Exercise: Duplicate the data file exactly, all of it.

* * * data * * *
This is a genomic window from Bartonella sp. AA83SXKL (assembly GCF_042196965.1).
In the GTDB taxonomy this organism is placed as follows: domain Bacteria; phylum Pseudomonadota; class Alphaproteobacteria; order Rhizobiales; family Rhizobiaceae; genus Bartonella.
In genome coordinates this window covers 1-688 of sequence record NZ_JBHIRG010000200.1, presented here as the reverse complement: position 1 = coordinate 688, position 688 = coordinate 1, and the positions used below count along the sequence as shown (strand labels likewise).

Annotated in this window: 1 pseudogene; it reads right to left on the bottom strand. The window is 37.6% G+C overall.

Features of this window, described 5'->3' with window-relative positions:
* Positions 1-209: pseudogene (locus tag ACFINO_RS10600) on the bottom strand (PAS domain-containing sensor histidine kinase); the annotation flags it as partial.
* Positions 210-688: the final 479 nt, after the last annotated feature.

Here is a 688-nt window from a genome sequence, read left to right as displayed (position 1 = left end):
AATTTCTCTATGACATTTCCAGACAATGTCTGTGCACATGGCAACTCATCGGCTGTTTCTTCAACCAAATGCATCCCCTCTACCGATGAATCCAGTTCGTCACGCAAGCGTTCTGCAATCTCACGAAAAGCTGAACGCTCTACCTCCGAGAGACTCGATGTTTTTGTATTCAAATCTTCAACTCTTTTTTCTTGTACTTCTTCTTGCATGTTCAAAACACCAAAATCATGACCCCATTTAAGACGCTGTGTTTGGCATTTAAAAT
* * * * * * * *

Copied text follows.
This is a genomic window from Bartonella sp. AA83SXKL (assembly GCF_042196965.1).
In the GTDB taxonomy this organism is placed as follows: domain Bacteria; phylum Pseudomonadota; class Alphaproteobacteria; order Rhizobiales; family Rhizobiaceae; genus Bartonella.
In genome coordinates this window covers 1-688 of sequence record NZ_JBHIRG010000200.1, presented here as the reverse complement: position 1 = coordinate 688, position 688 = coordinate 1, and the positions used below count along the sequence as shown (strand labels likewise).

Annotated in this window: 1 pseudogene; it reads right to left on the bottom strand. The window is 37.6% G+C overall.

Features of this window, described 5'->3' with window-relative positions:
* Positions 1-209: pseudogene (locus tag ACFINO_RS10600) on the bottom strand (PAS domain-containing sensor histidine kinase); the annotation flags it as partial.
* Positions 210-688: the final 479 nt, after the last annotated feature.

Here is a 688-nt window from a genome sequence, read left to right as displayed (position 1 = left end):
AATTTCTCTATGACATTTCCAGACAATGTCTGTGCACATGGCAACTCATCGGCTGTTTCTTCAACCAAATGCATCCCCTCTACCGATGAATCCAGTTCGTCACGCAAGCGTTCTGCAATCTCACGAAAAGCTGAACGCTCTACCTCCGAGAGACTCGATGTTTTTGTATTCAAATCTTCAACTCTTTTTTCTTGTACTTCTTCTTGCATGTTCAAAACACCAAAATCATGACCCCATTTAAGACGCTGTGTTTGGCATTTAAAAT